Regular Expression (Regex) Essentials for Developers


Hello friends, Today in this post we will learn about a regular expression that you need to know as a developer. Regular expressions have a variety of use cases invalidating emails, phone numbers, etc. Regex also has good support around a variety of programming languages. It helps us in reducing a lot of if statements to validate input in our code, hence regex helps in reducing code and makes it more readable. At the end of the post, you will find a couple of challenges regarding regular expression. Let's get started.

Basic Syntax

Regular Expression starts with a forwarding slash followed by a pattern and ended with another forward slash, after that we flags.

Eg: /pattern/flags

To test our regex patterns, we will use the online tool

Let us start with the basics by searching for our name using regex

Eg: /codewithmarish/


Now type the name in uppercase and shuffled (mix with upper & lowercase) does it matches now?


  • i — case insensitive match, so it will match for uppercase, lowercase, and also the mixed case. Eg: /codewithmarish/i


  • g — global match, will match for more than one time. if you type your name again in the search text, it will not match so in that case you need to use /g to match that.


Suppose if we need to match cat, mat, bat, pat, sat …, then?

Character Set

Here comes to the rescue is the character set, if we observe here common character one of the words cat, mat, bat, pat, sat is ‘at’ so we need to have a pattern that matches c, m, b, p at the start.

So our regex would be /[cmbp]at/


Now type cat, mat,… you will see it matches, don’t forget to add a global flag to match multiple patterns.

What if you want to match all alphabets instead of just specific characters [cmbp] then we will just replace it with [a-z], similarly to uppercase [A-Z]

Eg: /[a-z]at/


[a-z] — lowercase character

[A-Z] — uppercase character

[0–9] — digits

It is not necessary to select ranges starting from a and ending as z, you can also select ranges in between them such as [b-m][p-x]

Remember: Start should be lower than the end, i.e. you cannot start as z and end as a [z-a] — this is invalid

Now you have got a requirement, where we need to ignore some characters for that we will use ^ followed by pattern string. For example

/[^a-z]at/ — this will match all characters except for range a-z.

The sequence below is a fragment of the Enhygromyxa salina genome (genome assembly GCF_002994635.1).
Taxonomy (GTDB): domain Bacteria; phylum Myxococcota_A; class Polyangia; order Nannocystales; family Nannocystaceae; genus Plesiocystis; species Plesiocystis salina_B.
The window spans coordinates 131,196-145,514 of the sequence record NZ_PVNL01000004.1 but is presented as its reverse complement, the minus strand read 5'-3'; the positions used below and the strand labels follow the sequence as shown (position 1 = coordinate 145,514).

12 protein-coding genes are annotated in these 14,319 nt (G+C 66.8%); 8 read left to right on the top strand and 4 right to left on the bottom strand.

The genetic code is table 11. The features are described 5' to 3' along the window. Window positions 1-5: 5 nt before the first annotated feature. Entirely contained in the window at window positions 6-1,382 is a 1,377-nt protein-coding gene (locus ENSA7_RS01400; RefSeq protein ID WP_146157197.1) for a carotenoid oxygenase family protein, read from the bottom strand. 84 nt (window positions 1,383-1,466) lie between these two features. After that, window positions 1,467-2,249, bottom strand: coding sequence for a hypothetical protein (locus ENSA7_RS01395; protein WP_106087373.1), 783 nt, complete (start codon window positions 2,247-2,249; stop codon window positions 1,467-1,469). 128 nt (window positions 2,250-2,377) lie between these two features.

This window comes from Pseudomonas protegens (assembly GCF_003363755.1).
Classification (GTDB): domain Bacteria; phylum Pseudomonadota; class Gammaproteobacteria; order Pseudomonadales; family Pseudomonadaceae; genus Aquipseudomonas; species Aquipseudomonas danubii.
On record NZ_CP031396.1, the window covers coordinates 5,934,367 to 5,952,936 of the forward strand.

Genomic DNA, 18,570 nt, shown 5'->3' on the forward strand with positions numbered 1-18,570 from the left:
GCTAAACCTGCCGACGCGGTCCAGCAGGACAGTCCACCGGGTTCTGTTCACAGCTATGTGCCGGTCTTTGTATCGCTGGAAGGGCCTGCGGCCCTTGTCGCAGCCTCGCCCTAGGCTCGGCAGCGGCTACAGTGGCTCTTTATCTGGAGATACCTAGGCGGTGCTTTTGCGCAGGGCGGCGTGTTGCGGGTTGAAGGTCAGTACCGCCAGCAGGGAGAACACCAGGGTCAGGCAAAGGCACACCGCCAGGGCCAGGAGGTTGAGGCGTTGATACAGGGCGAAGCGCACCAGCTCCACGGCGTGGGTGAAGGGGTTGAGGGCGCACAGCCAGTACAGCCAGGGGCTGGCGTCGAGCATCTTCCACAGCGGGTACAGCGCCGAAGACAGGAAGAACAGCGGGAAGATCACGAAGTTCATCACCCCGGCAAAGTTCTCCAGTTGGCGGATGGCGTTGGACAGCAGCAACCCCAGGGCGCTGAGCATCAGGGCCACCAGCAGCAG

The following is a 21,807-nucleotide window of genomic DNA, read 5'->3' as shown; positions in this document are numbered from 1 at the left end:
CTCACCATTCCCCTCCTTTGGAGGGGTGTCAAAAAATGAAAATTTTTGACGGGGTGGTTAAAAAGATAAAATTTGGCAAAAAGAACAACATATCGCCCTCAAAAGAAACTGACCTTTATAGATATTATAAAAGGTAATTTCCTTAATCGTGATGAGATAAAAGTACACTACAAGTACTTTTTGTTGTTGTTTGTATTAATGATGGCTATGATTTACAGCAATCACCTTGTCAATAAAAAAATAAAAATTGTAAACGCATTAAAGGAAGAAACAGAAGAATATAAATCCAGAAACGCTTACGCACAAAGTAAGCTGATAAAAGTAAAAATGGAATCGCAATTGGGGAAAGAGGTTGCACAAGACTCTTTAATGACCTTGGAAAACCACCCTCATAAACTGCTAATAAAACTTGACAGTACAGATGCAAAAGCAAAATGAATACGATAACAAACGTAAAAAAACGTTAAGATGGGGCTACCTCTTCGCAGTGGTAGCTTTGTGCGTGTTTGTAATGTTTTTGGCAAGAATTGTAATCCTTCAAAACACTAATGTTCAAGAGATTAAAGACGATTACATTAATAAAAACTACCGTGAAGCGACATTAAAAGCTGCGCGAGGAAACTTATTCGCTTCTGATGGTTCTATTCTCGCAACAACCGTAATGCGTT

Now let us see some shorthands or also called metacharacters.

\d — match digit character same as [0–9]

\w — match alphabets, digits & _(underscore) character [a-zA-Z0–9_]

\s — match whitespace spaces & tabs

\t — match tab character only

. — matches any character except newline character(\n)

\b — word boundary used to match an entire word.

Eg: /\bcat\b/ — this matches word cat


Let’s move on, till now we have seen single character matches, now we will look at quantifiers for matching multiple characters.

Following are the regex quantifiers —

  1. {num} — number of occurrences

Eg: This can be useful in the case of phone numbers where we would be needing a fixed number of digits. So regex will be

/[0–9]{10}/ — this will match only for 10 digit numbers


2. {min, max} — for matching a number of characters between the ranges.

Eg: Suppose we want names to be within specific ranges such as name should be a minimum of 3 and maximum of 20 characters then regex for that will

/[a-zA-Z]{3, 20}/


3. {min, } — here min is the minimum number of characters required and the maximum is not defined. Also minimum should be ≥ zero

Eg: /[a-zA-Z]{5, }/

4. ? — zero or one occurrence

Eg: We need to match text containing a minimum of 3 alphabets and 0 or 1 number so regex will form as




There may be certain situations where we would require a logical “OR”, in that case, we have an alternation (OR) “|” symbol. For eg: If we want to match either a cat or a dog then the regex would be -

/(cat|dog)/ — here we cat|dog inside rounded brackets which means group such that it will try to match the entire word cat or dog.



Next, we will look at regex anchors to match the start and end of the string. For eg: We need to start with alphabets but end with the number, then regex would be as follows



^ — defines the start of the string

$ — defines the end of the string

Remember ^ inside [^a-zA-Z] defines negation and ^ outside ^[a-zA-Z] defines start anchor.

Things to remember

$, ^, *, . have a predefined meaning so incase you need to match this symbols in your text string then you need to use escape characer (\)

Eg: /\w*[\$\^\+\.\*]+/


Finally, Challenge for the day would be

1. Validate strong passwords. Eg: Password should be minimum of 8 length of any character, should contain more than one number and special symbols.

2. Check whether entered date is corrent or not. Valid formats are dd-mm-yyyy , dd/mm/yyyy

Thanks for reading this post, if you found this post helpful please share maximum, Thanks for reading 😊 Stay tuned.

You can refer to the below documentation for more.

Regular expressions - JavaScript | MDN

We will post other challenges with solution in our website challenges section.

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